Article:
This is the Gourmet Age where the world’s manliest heroes search for yet undiscovered culinary delights.
Review copies of of part 1 (1-25) and part 2 (26-50) were provided by FUNimation Entertainment.
Are you hungry for adventure, Moar Powah readers? Popular Jump manga Toriko by Mitsutoshi Shimabukuro has made the leap from the newsstand to the TV screen. How delicious was this transition? How will I prevent myself from making food puns and jokes? Read on to find out.
The best way to describe Toriko is to imagine if you took all the muscles of old 80s manga like JoJo or Fist of the North Star and the lighthearted zaniness of One Piece or Gin Tama and made a big old casserole out of it. In this action comedy, food is extreme; in nature all the tastiest foods beyond your wildest dreams are found in nature, and the tastier it is, the more likely it is to eat you. So Gourmet Hunters quest into the world for these crazy ingredients in a world where food really does mean everything. Toriko is one of these Gourmet Hunters and Komatsu is an aspiring chef, and together with their friends they search for new ingredients and recipes for all to enjoy.
I absolutely love the world of Toriko. Coming out of an age of mostly brooding, melodramatic, teen angst in shonen manga, Toriko is refreshing with its frequent jokes and friendly attitude. With plenty of creative creatures and no limit to how crazy it can get, (soups that appear once a century, six-legged quad-trunked mammoths the size of aircraft carriers, etc.) Shimabukuro’s world looks delicious with color and motion. The story, at least thus far, is straightforward as our heroes quest to enter the ferocious Gourmet World in search of the God ingredient, the most powerful food on earth.
The characters in the anime really steal the show, particularly the main duo of Toriko and Komatsu. At first I thought the story would take a very humdrum route with Toriko able to win every fight he gets into, but the anime keeps turning up the heat. Unlike other shonen, Toriko is only a big fish in a small pond. There are numerous characters and threats that are actually stronger than Toriko and his friends among the Four Heavenly Kings, and they’re not afraid to show it. Sometimes this does result in a couple deus ex machina moments saving Toriko’s bacon, but I’m glad he is more than an “I-win” button, having a solid character resolute in his values, ultimately complementing Komatsu.
I really do take a shine to the sometimes whiny Komatsu. If there’s one character who receives the most development, it’s Komatsu growing in his friendship with Toriko as best buddies. Fifty episodes in and you know the Komatsu of episode 45 is not the Komatsu from episode 1 or episode 10. He’s a character that really finds his confidence as a chef, even when he’s scared out of his wits and totally devoid of any muscle mass. The best part is how his dynamic with the titular character results in building off each other. Toriko learning empathy and drive while Komatsu finds his courage. I can’t wait to see his continued growth as a character, especially after the cliffhanger part 2 left us off on.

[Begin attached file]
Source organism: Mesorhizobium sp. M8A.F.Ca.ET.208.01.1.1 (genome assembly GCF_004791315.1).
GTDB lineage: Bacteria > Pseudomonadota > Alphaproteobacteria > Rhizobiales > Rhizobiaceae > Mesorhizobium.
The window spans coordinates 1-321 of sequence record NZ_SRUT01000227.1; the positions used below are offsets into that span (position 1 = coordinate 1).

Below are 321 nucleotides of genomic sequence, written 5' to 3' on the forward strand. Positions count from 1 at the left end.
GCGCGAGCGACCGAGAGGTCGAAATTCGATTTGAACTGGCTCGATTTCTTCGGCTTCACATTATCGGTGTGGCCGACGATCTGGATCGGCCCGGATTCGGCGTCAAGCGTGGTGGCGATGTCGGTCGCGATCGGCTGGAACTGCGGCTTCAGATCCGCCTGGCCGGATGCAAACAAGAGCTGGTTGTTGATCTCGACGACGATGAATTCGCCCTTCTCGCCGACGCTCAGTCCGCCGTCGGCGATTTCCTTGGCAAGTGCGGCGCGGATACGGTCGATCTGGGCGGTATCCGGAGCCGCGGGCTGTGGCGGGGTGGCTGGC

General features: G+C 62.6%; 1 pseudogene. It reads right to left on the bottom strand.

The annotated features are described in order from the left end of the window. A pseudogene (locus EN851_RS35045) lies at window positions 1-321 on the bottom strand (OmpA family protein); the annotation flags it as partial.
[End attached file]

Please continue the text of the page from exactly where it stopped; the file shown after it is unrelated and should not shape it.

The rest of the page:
The first fifty episodes chronicle the beginnings of Toriko and Komatsu’s friendship into their first hunts and battles against the evil Gourmet Corp. I have to say the arcs are rather well paced. There aren’t many if any fillers or arcs that feel like filler. You can really appreciate how the knowledge and lessons the cast learns really does carry over to the next arc. Though I will say sometimes a last-minute-rescue from another character or an even stronger character is a little cheesy but not too offensive where it’s overplayed or destroys the tension of the action. It’s a solid first fifty episodes and it doesn’t look like it’s slowing down anytime soon.
Whereas the pacing and plot are solid, the animation is only okay at best from Toei Animation, but it is colorful and does provide the proper amounts of “pop” in the food, creatures, and (of course) the muscles. As for the voice acting, FUNimation pulled out their big guns. The dub script is dripping with food puns and jokes for mile a minute laughs. It’s clear that the series does not take itself seriously, so if phrases like “What the fork?!” or “Holy crepe!” aren’t your cup of tea, you’re probably best ordering something else. Personally, I found the script a riot and the voice cast had a ball with it too. When you think about it, Toriko is challenging to dub with all its jokes and some that simply fall through the cracks of translation, so hearing a solid dub really shows the love.
The DVDs come with commentaries as usual but also a special video commentary where the cast had a potluck with foods inspired by the series for an added bonus. When it comes to Toriko if you’re looking for a shonen anime with big action, big laughs, and big manliness look no further. I’m enjoying the well-paced arcs and endearing characters even after fifty episodes, so that means I’m ready for a third helping. I give the first two parts of this adaptation a 4.0 out of 5. Have a happy new year, readers and cheers!
– Rich and endearing characters
– Well-paced arcs
– Creative and original world and premise
– Hilarious script and great acting both original and dubbed (if you enjoy the humor style)
– Average production quality
– Occasional cop-outs in plotline
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